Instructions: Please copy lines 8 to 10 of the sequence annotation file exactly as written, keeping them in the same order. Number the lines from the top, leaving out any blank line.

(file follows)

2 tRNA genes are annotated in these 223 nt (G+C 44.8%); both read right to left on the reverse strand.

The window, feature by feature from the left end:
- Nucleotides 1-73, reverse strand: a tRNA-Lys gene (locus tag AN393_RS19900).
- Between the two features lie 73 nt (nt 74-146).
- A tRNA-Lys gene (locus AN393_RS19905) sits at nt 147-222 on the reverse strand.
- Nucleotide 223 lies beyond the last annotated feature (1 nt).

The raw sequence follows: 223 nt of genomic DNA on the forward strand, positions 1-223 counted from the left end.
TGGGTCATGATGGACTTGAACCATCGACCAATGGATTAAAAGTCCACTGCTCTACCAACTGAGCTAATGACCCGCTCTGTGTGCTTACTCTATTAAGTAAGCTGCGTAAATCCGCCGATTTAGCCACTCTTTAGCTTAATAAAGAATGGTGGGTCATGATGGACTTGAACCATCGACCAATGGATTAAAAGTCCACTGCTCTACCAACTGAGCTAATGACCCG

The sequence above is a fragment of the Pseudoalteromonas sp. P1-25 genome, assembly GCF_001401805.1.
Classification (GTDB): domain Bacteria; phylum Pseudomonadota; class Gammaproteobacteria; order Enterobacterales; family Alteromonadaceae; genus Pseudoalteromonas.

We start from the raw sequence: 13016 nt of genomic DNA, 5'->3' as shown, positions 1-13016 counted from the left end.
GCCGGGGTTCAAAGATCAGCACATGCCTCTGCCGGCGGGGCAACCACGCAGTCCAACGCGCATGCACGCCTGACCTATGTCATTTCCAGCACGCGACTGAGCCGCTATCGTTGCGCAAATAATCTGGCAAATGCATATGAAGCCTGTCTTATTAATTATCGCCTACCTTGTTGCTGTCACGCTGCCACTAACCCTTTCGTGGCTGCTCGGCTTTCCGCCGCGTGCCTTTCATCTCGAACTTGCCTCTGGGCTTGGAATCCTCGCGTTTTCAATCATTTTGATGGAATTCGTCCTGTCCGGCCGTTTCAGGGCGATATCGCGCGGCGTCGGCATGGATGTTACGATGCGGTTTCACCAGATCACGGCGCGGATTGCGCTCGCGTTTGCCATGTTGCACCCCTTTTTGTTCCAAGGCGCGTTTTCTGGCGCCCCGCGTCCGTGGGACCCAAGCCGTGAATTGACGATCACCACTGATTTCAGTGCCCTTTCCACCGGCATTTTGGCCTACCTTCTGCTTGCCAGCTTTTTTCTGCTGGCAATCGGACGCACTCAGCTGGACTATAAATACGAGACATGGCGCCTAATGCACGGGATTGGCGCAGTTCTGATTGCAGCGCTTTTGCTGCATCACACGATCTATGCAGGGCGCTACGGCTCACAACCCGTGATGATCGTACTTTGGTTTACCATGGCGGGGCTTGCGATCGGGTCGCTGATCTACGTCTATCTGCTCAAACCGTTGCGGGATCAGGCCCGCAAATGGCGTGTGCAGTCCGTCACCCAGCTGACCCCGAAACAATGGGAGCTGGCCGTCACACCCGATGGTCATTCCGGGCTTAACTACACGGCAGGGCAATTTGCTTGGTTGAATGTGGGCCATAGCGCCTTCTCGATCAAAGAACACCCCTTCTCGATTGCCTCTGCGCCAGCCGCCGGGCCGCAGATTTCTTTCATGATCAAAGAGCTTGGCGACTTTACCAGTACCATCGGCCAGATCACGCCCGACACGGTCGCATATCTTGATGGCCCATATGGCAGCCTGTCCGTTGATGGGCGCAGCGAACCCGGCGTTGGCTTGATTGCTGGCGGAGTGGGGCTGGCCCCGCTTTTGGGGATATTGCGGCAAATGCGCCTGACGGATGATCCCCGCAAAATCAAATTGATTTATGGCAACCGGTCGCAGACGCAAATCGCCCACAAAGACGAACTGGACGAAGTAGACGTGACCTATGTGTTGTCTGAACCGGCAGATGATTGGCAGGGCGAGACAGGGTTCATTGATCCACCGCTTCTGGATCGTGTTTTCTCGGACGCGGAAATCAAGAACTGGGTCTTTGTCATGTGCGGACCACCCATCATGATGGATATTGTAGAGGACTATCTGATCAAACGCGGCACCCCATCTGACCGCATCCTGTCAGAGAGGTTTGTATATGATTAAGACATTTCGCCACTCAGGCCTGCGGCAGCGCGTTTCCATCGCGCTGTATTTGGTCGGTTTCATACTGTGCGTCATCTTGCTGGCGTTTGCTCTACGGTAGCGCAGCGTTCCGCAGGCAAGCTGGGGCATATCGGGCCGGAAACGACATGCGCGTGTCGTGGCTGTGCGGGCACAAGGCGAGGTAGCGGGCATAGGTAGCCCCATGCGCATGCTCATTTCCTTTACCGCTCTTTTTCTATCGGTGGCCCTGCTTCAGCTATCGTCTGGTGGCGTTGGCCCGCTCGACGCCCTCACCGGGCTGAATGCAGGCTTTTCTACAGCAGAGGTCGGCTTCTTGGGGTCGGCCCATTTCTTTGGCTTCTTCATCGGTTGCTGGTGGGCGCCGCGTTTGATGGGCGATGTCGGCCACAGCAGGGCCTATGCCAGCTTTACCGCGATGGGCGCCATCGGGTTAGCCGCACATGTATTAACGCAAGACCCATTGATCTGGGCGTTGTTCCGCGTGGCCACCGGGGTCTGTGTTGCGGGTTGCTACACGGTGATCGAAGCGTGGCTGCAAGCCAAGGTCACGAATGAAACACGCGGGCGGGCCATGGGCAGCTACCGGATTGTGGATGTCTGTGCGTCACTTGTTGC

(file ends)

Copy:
TGGGTCATGATGGACTTGAACCATCGACCAATGGATTAAAAGTCCACTGCTCTACCAACTGAGCTAATGACCCGCTCTGTGTGCTTACTCTATTAAGTAAGCTGCGTAAATCCGCCGATTTAGCCACTCTTTAGCTTAATAAAGAATGGTGGGTCATGATGGACTTGAACCATCGACCAATGGATTAAAAGTCCACTGCTCTACCAACTGAGCTAATGACCCG

The sequence above is a fragment of the Pseudoalteromonas sp. P1-25 genome, assembly GCF_001401805.1.
Classification (GTDB): domain Bacteria; phylum Pseudomonadota; class Gammaproteobacteria; order Enterobacterales; family Alteromonadaceae; genus Pseudoalteromonas.